On October 27th, the Jewish community saw a tragedy. During a service that morning, a shooter stormed into the Tree of Life Congregation Synagogue in Squirrel Hill, Pennsylvania and killed 11 people. He also shouted anti-Semitic comments and shot at two policemen and two SWAT officers who were trying to get wounded survivors away from harm.
Because the Sabbath—a weekly day of rest for some Jews that lasts from sundown on Friday to sundown on Saturday—wasn’t over yet, most Orthodox Jews didn’t learn about the shooting until hours after it happened when they switched on their phones for the first time that weekend. Taffy Brodesser-Akner, a New York Times journalist, tweeted that it was “unbearable to watch observant Jews come online and absorb the news.” It is heartbreaking to know that there were people who this event concerned that couldn’t know about it as soon as it happened. Those people could have had friends or family in that synagogue that day, and not being able to learn the status of their loved ones right away could have taken an enormous emotional toll on them.
The shooter, Robert Bowers, is a known anti-Semitic. Shortly before the shooting, he made a post on Gab, a site often used by white nationalists, denouncing the Hebrew Immigrant Aid Society for bringing “invaders in that kill our people.” After the shooting, he was charged with 29 federal counts, which included 11 charges of hate crimes.
This man purposely targeted the Jewish community because of their religion, killed numerous people, and should be labeled a terrorist. However, he will fly under the radar, because he doesn’t have brown skin. He doesn’t wear any head covering. He is a white male and a part of the majority of the American population. Why must we, as Americans, target people that are different than most, target minorities, when the real perpetrators tend to look just like the people you see on television? Anti-Semitic discrimination has been happening for quite a few years, so why haven’t we learned from the past? Germany has already recognized the mistakes it made during World War II and ensured they would never be repeated again. Are we too scared to admit that we are wrong? That our solutions are not working? If so, the day that America becomes ashamed of its anti-Semitism is one that is highly anticipated.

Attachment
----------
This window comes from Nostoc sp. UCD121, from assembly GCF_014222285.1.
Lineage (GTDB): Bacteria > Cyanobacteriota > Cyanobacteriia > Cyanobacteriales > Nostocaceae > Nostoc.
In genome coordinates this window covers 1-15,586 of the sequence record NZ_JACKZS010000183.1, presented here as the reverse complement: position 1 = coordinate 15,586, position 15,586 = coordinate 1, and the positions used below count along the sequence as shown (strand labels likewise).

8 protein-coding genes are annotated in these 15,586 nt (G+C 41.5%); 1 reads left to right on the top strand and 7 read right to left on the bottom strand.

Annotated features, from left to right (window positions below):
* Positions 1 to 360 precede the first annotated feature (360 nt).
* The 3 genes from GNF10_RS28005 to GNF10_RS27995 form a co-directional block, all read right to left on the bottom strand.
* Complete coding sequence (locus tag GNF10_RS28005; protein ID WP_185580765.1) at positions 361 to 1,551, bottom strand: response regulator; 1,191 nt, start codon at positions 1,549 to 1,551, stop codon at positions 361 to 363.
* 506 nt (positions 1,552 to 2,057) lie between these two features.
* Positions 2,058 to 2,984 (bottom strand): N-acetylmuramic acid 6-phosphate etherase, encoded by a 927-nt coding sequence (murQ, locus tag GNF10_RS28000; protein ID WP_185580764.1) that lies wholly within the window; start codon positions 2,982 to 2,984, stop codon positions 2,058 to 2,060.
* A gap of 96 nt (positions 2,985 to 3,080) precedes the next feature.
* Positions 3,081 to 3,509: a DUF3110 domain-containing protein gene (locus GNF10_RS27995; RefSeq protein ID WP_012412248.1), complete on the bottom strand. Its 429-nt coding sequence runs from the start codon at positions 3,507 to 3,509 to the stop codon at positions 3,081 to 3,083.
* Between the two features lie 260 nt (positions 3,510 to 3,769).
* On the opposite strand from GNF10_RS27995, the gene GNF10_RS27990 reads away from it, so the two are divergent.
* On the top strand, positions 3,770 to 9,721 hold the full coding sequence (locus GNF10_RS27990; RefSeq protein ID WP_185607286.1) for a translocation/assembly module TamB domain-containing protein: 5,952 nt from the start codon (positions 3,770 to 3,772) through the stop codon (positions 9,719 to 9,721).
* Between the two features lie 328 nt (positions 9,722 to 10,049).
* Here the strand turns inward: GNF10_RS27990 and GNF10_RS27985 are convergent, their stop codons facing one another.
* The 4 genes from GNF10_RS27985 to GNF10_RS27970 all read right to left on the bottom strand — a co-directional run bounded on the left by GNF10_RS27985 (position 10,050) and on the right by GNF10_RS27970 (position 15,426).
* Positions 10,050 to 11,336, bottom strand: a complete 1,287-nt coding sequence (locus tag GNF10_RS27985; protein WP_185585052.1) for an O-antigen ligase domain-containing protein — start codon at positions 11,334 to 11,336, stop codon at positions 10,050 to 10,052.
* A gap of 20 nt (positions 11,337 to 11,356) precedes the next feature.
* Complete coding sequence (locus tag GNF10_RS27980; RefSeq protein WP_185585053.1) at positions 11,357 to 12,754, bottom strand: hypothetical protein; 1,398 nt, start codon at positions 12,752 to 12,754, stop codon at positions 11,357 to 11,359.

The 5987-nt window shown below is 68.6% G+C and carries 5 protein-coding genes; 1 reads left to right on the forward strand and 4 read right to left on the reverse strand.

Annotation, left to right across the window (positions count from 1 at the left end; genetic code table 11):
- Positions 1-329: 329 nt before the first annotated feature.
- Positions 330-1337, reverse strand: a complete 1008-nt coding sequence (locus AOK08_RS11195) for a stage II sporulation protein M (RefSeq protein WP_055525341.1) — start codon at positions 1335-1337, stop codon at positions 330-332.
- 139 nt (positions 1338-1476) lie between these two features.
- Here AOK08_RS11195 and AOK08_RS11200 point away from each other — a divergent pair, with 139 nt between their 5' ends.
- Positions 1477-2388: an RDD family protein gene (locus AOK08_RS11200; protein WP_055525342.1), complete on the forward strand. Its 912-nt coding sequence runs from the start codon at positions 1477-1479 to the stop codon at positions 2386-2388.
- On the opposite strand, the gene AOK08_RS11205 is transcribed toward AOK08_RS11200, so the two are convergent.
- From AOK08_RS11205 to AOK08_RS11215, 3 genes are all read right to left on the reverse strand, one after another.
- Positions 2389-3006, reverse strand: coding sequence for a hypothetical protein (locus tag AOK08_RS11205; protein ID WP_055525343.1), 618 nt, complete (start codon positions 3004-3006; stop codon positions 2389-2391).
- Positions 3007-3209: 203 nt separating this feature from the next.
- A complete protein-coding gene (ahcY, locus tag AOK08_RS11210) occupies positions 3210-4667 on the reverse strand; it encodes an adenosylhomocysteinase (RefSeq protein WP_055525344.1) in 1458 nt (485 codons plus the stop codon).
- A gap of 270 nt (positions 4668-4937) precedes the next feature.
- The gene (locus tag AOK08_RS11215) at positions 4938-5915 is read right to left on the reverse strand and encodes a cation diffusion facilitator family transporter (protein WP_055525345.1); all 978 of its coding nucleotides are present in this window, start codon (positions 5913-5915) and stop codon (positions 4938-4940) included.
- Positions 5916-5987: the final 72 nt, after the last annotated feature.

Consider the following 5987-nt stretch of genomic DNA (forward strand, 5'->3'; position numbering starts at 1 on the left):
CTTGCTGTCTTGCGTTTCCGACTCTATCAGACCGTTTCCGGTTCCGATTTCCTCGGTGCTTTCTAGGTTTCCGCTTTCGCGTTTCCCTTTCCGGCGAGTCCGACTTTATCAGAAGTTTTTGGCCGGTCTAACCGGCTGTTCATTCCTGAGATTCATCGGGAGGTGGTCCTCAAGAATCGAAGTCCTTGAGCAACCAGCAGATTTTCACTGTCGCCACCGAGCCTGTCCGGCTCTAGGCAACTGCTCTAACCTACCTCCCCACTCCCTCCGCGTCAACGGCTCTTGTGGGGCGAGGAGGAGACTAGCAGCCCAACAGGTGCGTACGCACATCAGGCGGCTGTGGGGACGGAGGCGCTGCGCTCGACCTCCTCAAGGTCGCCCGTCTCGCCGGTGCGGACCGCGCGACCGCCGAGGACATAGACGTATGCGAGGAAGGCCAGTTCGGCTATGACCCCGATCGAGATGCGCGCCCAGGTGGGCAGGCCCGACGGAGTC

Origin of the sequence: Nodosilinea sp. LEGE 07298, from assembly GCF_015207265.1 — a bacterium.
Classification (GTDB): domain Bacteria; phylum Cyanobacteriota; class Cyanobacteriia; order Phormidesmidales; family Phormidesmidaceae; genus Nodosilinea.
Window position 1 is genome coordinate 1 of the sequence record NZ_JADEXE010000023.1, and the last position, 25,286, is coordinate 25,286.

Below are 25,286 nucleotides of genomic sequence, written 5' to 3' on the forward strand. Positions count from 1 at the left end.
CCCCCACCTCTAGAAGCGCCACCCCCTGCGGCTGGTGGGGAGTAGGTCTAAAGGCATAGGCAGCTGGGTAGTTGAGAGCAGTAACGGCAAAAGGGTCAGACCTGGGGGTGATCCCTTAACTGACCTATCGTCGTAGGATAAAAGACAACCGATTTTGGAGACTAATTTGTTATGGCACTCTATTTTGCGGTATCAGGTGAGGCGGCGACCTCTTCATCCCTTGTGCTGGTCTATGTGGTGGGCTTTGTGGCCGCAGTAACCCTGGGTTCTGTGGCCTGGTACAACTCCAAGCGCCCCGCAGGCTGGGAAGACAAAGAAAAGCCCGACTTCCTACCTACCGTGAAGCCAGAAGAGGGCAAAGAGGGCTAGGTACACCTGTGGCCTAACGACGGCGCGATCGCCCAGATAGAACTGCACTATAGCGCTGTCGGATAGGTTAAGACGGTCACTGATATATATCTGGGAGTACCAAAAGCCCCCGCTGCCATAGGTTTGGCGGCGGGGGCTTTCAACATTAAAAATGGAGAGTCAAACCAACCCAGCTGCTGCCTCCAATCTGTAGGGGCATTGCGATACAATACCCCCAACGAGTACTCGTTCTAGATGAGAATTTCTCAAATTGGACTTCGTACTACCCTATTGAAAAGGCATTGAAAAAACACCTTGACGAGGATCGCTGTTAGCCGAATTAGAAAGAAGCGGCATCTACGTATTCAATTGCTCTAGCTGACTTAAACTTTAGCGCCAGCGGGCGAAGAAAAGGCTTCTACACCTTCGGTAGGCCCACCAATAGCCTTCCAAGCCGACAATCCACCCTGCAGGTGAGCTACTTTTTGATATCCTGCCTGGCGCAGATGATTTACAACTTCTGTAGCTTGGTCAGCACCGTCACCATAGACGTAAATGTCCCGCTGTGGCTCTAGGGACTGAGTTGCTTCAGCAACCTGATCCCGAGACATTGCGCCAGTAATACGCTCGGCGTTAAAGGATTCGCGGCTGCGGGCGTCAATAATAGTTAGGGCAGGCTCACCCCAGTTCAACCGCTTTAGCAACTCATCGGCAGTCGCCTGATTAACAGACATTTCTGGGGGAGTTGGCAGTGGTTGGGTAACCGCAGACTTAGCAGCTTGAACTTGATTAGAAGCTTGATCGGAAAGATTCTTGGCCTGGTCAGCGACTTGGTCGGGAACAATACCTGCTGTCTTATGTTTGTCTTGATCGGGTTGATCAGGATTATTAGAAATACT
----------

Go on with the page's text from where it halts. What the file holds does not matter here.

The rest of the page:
You are probably wondering, “Well, what can I do?” You can donate to organizations like the Hebrew Immigrant Aid Society, which helps refugees of all faiths around the world. You can also donate directly to Tree of Life, the synagogue where the shooting took place. But the most important thing you can do is support your loved ones who are Jewish. This act of anti-Semitism shook the Jewish community, and showing support would mean so much.